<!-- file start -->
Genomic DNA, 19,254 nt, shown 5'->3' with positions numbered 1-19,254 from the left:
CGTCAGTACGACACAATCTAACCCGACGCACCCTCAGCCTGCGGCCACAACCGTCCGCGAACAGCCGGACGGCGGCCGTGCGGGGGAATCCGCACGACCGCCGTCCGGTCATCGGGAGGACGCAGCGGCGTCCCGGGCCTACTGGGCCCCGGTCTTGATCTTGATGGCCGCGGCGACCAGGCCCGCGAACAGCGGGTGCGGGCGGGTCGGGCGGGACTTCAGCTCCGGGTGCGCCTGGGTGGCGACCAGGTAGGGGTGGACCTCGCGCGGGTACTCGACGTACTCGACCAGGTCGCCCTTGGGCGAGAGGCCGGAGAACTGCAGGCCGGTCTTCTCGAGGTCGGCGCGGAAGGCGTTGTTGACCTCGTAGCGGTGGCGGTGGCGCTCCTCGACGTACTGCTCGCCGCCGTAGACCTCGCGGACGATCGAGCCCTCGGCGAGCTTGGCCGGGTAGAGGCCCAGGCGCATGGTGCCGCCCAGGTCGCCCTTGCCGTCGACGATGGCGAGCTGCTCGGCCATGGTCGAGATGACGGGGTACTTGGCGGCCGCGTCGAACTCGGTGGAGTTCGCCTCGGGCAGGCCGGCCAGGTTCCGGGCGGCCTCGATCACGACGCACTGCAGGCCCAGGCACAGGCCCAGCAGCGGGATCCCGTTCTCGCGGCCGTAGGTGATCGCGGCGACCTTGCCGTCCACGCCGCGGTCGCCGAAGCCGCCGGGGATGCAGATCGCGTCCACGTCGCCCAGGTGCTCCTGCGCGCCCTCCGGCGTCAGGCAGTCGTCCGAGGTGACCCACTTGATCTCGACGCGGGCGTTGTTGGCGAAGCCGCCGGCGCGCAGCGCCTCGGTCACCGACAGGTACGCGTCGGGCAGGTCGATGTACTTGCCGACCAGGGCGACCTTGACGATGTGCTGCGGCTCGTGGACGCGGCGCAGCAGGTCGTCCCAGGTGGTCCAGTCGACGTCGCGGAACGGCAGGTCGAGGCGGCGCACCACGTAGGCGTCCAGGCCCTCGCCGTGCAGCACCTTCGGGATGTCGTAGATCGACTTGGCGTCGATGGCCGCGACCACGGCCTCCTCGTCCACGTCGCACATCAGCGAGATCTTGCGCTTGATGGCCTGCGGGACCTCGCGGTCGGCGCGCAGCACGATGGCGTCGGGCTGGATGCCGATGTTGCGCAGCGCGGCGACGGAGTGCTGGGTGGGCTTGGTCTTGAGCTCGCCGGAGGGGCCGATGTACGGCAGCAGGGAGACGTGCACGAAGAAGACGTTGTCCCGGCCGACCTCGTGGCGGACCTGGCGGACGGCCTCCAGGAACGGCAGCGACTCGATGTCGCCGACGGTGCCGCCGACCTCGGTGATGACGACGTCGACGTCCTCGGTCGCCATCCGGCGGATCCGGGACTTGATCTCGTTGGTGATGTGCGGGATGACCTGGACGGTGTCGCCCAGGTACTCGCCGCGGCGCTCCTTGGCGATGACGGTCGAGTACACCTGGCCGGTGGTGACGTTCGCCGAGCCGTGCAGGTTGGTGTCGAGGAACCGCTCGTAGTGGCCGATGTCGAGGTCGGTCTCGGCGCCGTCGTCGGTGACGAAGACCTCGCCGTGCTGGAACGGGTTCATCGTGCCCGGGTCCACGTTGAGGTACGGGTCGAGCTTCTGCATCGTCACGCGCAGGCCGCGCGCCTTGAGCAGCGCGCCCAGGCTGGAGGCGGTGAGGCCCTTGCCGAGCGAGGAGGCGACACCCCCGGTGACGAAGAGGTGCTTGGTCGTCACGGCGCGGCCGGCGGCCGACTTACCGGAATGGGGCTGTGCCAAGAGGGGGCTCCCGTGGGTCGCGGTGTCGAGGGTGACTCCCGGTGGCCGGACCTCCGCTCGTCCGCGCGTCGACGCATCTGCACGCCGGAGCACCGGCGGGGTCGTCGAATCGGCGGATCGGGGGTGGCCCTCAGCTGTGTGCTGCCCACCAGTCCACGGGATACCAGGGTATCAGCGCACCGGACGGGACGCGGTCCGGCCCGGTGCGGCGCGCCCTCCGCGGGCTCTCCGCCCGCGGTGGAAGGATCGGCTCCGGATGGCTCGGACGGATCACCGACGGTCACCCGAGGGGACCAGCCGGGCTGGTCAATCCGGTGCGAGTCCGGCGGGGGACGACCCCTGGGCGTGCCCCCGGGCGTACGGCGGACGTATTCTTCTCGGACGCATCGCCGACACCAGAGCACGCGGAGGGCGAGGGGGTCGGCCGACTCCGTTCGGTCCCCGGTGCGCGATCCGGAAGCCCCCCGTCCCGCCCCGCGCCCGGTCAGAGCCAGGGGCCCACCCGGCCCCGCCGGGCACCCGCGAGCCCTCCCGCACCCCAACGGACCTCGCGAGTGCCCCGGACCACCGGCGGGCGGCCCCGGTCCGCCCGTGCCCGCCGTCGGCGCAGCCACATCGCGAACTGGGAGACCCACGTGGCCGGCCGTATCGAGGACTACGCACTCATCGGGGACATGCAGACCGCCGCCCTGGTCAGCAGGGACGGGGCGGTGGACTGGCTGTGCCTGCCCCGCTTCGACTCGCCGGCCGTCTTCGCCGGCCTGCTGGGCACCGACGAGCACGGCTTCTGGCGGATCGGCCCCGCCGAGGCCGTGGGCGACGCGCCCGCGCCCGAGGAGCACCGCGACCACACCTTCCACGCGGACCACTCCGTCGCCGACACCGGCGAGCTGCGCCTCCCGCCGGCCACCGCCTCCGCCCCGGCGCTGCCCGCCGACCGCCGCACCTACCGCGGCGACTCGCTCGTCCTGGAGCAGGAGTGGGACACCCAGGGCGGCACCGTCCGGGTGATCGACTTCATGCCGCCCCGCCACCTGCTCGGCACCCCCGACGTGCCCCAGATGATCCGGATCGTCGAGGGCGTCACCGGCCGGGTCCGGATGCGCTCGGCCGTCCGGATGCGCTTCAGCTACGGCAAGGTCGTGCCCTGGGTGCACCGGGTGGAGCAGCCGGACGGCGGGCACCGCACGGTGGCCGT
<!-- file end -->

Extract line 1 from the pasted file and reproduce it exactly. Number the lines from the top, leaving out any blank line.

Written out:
Genomic DNA, 19,254 nt, shown 5'->3' with positions numbered 1-19,254 from the left: